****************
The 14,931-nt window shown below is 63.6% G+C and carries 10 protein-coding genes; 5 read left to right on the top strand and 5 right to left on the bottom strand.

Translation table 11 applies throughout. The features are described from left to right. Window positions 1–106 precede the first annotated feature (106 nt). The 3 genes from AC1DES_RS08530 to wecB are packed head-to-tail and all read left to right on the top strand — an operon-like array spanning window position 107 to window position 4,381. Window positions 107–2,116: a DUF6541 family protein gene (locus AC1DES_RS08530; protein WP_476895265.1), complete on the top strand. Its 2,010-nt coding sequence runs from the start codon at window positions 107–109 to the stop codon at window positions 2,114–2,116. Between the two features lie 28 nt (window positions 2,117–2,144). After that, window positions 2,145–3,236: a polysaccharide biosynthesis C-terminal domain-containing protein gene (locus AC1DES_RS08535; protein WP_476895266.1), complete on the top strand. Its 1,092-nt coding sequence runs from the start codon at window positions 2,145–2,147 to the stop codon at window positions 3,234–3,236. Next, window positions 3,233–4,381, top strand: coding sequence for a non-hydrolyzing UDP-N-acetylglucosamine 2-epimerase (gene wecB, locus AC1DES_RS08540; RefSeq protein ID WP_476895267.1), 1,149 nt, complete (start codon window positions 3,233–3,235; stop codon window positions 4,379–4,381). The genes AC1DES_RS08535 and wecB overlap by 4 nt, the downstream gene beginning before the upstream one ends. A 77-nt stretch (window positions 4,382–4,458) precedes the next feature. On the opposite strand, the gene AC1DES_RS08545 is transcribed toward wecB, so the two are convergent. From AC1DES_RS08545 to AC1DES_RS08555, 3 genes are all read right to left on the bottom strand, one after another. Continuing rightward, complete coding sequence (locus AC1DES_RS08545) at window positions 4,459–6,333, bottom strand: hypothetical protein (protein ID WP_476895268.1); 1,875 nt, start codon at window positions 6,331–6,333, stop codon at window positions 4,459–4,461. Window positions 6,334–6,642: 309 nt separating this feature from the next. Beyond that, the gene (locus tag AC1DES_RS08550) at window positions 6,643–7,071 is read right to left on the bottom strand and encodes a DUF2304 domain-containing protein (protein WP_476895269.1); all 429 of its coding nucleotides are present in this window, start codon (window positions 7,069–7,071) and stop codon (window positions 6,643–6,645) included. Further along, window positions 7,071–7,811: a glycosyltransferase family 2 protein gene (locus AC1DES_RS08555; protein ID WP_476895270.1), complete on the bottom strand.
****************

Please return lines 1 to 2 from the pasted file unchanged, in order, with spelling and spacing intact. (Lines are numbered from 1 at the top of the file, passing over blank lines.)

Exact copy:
The 14,931-nt window shown below is 63.6% G+C and carries 10 protein-coding genes; 5 read left to right on the top strand and 5 right to left on the bottom strand.

Translation table 11 applies throughout. The features are described from left to right. Window positions 1–106 precede the first annotated feature (106 nt). The 3 genes from AC1DES_RS08530 to wecB are packed head-to-tail and all read left to right on the top strand — an operon-like array spanning window position 107 to window position 4,381. Window positions 107–2,116: a DUF6541 family protein gene (locus AC1DES_RS08530; protein WP_476895265.1), complete on the top strand. Its 2,010-nt coding sequence runs from the start codon at window positions 107–109 to the stop codon at window positions 2,114–2,116. Between the two features lie 28 nt (window positions 2,117–2,144). After that, window positions 2,145–3,236: a polysaccharide biosynthesis C-terminal domain-containing protein gene (locus AC1DES_RS08535; protein WP_476895266.1), complete on the top strand. Its 1,092-nt coding sequence runs from the start codon at window positions 2,145–2,147 to the stop codon at window positions 3,234–3,236. Next, window positions 3,233–4,381, top strand: coding sequence for a non-hydrolyzing UDP-N-acetylglucosamine 2-epimerase (gene wecB, locus AC1DES_RS08540; RefSeq protein ID WP_476895267.1), 1,149 nt, complete (start codon window positions 3,233–3,235; stop codon window positions 4,379–4,381). The genes AC1DES_RS08535 and wecB overlap by 4 nt, the downstream gene beginning before the upstream one ends. A 77-nt stretch (window positions 4,382–4,458) precedes the next feature. On the opposite strand, the gene AC1DES_RS08545 is transcribed toward wecB, so the two are convergent. From AC1DES_RS08545 to AC1DES_RS08555, 3 genes are all read right to left on the bottom strand, one after another. Continuing rightward, complete coding sequence (locus AC1DES_RS08545) at window positions 4,459–6,333, bottom strand: hypothetical protein (protein ID WP_476895268.1); 1,875 nt, start codon at window positions 6,331–6,333, stop codon at window positions 4,459–4,461. Window positions 6,334–6,642: 309 nt separating this feature from the next. Beyond that, the gene (locus tag AC1DES_RS08550) at window positions 6,643–7,071 is read right to left on the bottom strand and encodes a DUF2304 domain-containing protein (protein WP_476895269.1); all 429 of its coding nucleotides are present in this window, start codon (window positions 7,069–7,071) and stop codon (window positions 6,643–6,645) included. Further along, window positions 7,071–7,811: a glycosyltransferase family 2 protein gene (locus AC1DES_RS08555; protein ID WP_476895270.1), complete on the bottom strand.